• Jonathan MacDonald, Senior Consultant, Mobile Marketing, OgilvyOne
  • Graeme McCracken, COO, Reed Business Search
  • Dame Wendy Hall, University of Southampton

… and many more influential speakers. Click on the title link above to see the full programme.

33rd Specialized Information Publishers Conference. Mayflower Hotel, Washington D.C. 31st May – June 2nd.

Entitled ‘Deal with the Now. Navigate the Future’ the SIPA Washington Conference looks set to be a cracker. While I have never been to a Washington conference I am the current chair of SIPA UK and sit on the main board of directors. This year I was asked to programme the online marketing track and am very much looking forward to attending. There’s a great line up over the 3 days including keynotes from:

  • Jay Berkowitz, CEO of Ten Golden Rules of Internet Marketing
  • Andrew Madden, Director of Strategic Partner Development, Google
  • Jeff Pence, Farm Journal Media’s President of its television and newsletter businesses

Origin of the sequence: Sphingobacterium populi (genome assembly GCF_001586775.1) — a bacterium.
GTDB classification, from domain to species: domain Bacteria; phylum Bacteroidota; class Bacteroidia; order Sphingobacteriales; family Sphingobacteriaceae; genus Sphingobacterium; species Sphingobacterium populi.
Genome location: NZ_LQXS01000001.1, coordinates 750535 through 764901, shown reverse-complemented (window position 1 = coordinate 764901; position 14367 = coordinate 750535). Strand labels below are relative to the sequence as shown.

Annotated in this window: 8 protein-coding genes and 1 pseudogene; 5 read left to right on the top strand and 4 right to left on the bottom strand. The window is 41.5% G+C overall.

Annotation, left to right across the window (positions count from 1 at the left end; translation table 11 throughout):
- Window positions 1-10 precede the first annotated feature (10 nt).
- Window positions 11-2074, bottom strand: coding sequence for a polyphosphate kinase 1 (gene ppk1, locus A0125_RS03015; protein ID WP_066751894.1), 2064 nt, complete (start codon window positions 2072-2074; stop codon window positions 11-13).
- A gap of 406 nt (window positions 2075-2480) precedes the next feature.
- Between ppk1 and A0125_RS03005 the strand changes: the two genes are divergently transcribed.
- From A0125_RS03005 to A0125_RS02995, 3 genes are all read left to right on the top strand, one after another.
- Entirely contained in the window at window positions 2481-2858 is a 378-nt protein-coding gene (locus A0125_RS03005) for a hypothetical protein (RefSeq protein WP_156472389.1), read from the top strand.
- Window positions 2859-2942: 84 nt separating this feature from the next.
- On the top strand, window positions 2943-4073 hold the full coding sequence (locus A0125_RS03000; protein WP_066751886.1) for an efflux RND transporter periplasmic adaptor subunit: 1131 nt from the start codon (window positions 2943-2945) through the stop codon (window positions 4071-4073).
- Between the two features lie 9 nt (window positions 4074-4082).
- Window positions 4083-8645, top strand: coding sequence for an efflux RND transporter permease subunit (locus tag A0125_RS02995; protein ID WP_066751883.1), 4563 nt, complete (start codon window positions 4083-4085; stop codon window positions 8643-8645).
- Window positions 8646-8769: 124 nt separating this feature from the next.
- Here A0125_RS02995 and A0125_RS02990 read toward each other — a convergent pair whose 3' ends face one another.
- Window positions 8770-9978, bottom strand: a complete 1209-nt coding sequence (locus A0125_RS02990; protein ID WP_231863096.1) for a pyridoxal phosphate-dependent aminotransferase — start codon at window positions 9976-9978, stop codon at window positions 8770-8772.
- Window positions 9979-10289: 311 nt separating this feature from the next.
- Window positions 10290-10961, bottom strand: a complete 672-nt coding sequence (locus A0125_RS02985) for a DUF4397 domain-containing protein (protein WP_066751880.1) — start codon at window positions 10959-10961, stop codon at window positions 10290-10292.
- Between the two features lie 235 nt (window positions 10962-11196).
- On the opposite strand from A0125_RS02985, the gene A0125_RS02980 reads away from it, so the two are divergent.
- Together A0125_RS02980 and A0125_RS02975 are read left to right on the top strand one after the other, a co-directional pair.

• Mark Ragan, CEO, Ragan Communications

alongside track presentations from:

  • Amy Africa, Eight by Eight
  • Matt Bailey, SiteLogic Marketing
  • Bill Barnes, Enquiro Search Solutions
  • Bob Bly, Bly Copywriting
  • Sean Brooks, TechTarget
  • Kathlene Collins, Inside Higher Ed
  • Nan Dawkins, Serengeti Communications
  • Bill Dugan, The Pohly Company
  • Sarah Rotman Epps, Forrester Research
  • William Fridrich, Wm Fridrich Design
  • Herndon Hasty, Range Online Media
  • Craig Huey, Creative Direct Marketing Group
  • Greg Jarboe, SEO-PR
  • Mark Johnson, Copywriter
  • Robert Lerose, Lerose Copywriting
  • Sandra Niehaus, Closed Loop Marketing
  • Don Nicholas, Mequoda Group
  • Alan Rosenspan, A.Rosenspan & Associates
  • Jim Tucker, Integrating Marketing Technology